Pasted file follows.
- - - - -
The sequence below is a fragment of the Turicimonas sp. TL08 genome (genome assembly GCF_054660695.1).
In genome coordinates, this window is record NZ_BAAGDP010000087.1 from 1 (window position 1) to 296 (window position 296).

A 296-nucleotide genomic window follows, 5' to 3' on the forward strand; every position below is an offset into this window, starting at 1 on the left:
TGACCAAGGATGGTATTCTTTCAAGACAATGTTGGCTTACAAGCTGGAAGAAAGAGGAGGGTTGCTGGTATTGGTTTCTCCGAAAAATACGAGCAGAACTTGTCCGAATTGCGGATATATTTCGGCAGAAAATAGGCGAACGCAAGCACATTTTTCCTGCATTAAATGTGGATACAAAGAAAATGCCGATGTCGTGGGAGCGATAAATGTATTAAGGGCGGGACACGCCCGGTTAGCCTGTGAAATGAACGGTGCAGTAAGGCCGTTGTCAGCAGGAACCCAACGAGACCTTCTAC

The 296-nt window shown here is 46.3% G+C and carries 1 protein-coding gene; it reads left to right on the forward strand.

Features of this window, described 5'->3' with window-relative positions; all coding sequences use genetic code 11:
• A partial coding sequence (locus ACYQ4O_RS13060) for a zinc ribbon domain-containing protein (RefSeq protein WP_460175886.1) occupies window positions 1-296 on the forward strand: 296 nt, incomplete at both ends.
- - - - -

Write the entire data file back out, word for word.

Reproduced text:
The sequence below is a fragment of the Turicimonas sp. TL08 genome (genome assembly GCF_054660695.1).
In genome coordinates, this window is record NZ_BAAGDP010000087.1 from 1 (window position 1) to 296 (window position 296).

A 296-nucleotide genomic window follows, 5' to 3' on the forward strand; every position below is an offset into this window, starting at 1 on the left:
TGACCAAGGATGGTATTCTTTCAAGACAATGTTGGCTTACAAGCTGGAAGAAAGAGGAGGGTTGCTGGTATTGGTTTCTCCGAAAAATACGAGCAGAACTTGTCCGAATTGCGGATATATTTCGGCAGAAAATAGGCGAACGCAAGCACATTTTTCCTGCATTAAATGTGGATACAAAGAAAATGCCGATGTCGTGGGAGCGATAAATGTATTAAGGGCGGGACACGCCCGGTTAGCCTGTGAAATGAACGGTGCAGTAAGGCCGTTGTCAGCAGGAACCCAACGAGACCTTCTAC

The 296-nt window shown here is 46.3% G+C and carries 1 protein-coding gene; it reads left to right on the forward strand.

Features of this window, described 5'->3' with window-relative positions; all coding sequences use genetic code 11:
• A partial coding sequence (locus ACYQ4O_RS13060) for a zinc ribbon domain-containing protein (RefSeq protein WP_460175886.1) occupies window positions 1-296 on the forward strand: 296 nt, incomplete at both ends.